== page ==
Total income: $41.4 million
Box-office take home: $0
Streaming royalty estimate: $19.8 million
Global stream count: 11.6 billion
Swift ranks No. 2 globally for the same reason that she’s No. 1 on the 2020 U.S. Money Makers list: She owns the masters to the two post-Big Machine albums she released last year, folklore and evermore, which helped give her one of the year’s strongest performances. Billboard estimates that, in the United States at least, she takes home 46% of her sales and streaming revenue. The $19.8 million she earned from 11.6 billion global streams played the largest role in boosting her income to $41.4 million — 75% more than her domestic take of $23.8 million.
Total income: $32.8 million
Box-office take home: $1 million
Streaming royalty estimate: $13.6 million
Global stream count: 13.7 billion
Eilish is the sole American artist who ranks higher on this list than she does on U.S. Money Makers, where she is No. 5. That has much to do with her streaming strength. She has the second-highest global numbers in the category: 13.7 billion, which translates to a $13.6 million payday — $6 million more than her domestic take alone. Her extrapolated global sales and publishing are also strong and were a significant factor in boosting her $14.7 million in U.S. earnings by $18.1 million internationally.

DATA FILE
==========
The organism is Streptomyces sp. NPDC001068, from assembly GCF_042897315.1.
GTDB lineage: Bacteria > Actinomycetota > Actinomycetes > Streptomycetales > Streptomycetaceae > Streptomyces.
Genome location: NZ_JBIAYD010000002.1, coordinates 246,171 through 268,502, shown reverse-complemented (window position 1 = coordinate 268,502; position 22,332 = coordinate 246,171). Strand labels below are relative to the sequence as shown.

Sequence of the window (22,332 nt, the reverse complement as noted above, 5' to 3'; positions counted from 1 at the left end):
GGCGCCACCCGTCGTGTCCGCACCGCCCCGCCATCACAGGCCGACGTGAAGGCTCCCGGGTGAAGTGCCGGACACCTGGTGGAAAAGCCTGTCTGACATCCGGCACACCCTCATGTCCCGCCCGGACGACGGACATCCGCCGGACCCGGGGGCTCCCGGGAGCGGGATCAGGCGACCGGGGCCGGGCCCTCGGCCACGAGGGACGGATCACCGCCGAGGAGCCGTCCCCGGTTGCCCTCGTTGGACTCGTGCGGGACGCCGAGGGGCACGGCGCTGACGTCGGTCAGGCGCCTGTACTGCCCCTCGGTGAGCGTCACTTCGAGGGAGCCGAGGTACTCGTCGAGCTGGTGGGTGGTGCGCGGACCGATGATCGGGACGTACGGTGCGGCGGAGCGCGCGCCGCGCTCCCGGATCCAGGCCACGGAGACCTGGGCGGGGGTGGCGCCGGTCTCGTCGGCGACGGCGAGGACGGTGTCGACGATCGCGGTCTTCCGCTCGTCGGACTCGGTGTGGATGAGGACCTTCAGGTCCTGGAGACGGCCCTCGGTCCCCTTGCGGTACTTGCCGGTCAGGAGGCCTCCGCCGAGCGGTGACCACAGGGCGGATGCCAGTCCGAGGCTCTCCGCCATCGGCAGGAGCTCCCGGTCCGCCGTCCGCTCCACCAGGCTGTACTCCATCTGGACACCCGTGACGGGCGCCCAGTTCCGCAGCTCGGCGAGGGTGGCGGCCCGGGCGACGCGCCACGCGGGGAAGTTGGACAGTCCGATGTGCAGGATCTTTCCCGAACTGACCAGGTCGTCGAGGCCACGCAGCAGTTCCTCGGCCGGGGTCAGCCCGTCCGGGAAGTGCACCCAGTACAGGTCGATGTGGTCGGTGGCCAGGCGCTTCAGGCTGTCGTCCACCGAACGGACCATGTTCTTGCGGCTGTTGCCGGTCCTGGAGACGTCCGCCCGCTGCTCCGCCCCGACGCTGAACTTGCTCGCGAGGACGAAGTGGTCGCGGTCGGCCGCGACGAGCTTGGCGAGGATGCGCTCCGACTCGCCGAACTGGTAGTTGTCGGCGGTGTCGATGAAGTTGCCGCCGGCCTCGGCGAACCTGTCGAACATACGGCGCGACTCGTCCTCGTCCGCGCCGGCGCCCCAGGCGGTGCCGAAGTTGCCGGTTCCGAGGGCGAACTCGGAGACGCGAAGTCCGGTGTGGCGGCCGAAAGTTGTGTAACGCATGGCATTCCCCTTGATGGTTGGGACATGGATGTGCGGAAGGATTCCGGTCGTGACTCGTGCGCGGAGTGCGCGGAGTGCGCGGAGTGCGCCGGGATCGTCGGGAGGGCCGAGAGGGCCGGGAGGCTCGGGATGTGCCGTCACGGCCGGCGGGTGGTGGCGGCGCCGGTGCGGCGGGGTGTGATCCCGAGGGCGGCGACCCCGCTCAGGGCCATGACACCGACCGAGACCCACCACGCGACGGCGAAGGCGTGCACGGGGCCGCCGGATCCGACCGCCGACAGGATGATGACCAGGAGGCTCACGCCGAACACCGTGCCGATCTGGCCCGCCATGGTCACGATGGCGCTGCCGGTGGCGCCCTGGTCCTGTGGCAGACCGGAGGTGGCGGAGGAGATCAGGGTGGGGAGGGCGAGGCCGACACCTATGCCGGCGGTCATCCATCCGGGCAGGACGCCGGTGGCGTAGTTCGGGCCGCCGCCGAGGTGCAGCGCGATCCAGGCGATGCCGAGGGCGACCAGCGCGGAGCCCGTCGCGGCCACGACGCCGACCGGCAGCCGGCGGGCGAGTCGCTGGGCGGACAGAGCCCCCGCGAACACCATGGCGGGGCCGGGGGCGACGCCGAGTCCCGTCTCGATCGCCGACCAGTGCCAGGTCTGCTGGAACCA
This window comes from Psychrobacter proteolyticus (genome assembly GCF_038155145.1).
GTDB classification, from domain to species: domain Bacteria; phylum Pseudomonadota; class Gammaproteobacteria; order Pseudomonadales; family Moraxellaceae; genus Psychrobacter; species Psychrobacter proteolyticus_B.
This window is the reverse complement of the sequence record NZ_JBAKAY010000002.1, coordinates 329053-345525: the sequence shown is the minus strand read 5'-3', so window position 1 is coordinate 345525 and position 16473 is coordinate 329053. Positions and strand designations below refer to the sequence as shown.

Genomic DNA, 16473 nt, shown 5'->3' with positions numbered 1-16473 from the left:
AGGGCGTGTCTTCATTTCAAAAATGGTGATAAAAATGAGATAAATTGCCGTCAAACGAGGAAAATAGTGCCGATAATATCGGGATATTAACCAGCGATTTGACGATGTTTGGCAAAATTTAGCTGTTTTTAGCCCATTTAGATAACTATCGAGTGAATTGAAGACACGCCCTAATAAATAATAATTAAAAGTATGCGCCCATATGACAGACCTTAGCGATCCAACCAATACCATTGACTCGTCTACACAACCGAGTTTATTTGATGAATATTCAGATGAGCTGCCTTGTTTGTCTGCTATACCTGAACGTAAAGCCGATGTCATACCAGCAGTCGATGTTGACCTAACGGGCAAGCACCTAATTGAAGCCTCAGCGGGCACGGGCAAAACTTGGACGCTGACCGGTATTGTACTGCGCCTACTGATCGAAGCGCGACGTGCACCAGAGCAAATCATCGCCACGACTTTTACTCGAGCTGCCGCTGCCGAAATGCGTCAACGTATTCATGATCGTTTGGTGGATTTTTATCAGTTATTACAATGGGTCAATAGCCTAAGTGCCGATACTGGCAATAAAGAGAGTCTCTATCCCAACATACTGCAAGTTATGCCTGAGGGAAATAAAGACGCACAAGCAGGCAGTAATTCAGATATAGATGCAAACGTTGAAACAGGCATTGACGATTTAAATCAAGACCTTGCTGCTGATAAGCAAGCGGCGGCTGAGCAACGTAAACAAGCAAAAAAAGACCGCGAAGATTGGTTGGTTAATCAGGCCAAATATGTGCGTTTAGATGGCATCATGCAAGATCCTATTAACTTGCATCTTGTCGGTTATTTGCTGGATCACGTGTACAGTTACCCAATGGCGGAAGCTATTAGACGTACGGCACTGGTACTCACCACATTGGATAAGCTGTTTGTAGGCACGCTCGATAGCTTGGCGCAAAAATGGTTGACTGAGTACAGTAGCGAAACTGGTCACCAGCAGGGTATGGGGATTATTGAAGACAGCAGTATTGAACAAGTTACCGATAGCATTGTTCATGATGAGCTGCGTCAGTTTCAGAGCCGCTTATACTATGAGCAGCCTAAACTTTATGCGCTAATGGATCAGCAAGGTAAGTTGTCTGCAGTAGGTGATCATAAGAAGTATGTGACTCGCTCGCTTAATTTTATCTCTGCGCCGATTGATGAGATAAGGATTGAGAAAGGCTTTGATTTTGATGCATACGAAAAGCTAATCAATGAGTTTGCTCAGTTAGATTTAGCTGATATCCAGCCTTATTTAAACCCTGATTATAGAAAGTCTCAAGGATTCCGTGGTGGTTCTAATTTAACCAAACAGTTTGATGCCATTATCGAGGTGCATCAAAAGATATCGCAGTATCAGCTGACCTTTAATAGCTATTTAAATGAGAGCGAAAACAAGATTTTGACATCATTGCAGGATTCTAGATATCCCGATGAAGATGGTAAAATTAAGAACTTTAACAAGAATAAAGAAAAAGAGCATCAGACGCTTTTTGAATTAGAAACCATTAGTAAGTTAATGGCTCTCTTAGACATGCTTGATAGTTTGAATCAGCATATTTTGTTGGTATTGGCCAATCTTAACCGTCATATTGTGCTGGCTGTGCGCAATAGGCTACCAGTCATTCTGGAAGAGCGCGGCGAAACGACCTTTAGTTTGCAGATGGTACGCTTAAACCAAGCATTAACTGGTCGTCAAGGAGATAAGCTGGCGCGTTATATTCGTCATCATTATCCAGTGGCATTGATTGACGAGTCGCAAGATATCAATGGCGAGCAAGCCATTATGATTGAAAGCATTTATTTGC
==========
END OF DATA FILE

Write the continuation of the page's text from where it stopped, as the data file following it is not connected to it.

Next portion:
Total income: $31.5 million
Box-office take home: $0
Streaming royalty estimate: $14.6 million
Global stream count: 17.3 billion
BTS is the only act on this list that doesn’t also appear in the top 10 of U.S. Money Makers. The K-pop group ranks No. 19 on the latter list, and its No. 4 finish here indicates the group’s tremendous global impact. Its $8.9 million in U.S. earnings was slightly more than 25% of its global take. That total was fueled by 17.3 billion global streams (9.8 billion in video, 7.4 billion in audio), which made BTS the world’s top streaming act in 2020. The “Butter” boys’ extrapolated global digital track and physical album sales were big, too, based on their U.S. totals, which were the highest in those revenue categories.
Total income: $29.7 million
Box-office take home: $13.2 million
Streaming royalty estimate: $12 million
Global stream count: 10 billion
Post Malone managed to have a “Wow.” year despite the pandemic. He was one of the few artists able to make substantial touring money — finishing 2020 with the fourth-highest global Billboard Boxscore, the equivalent of a $13.2 million paycheck — and ranks at No. 2 on the U.S. Money Makers list. His fifth-place showing here is partially the result of a sales volume that did not approach the levels of the other four acts. And though he racked up 5.6 billion in overall streams domestically, he added just 4.6 billion more outside the United States.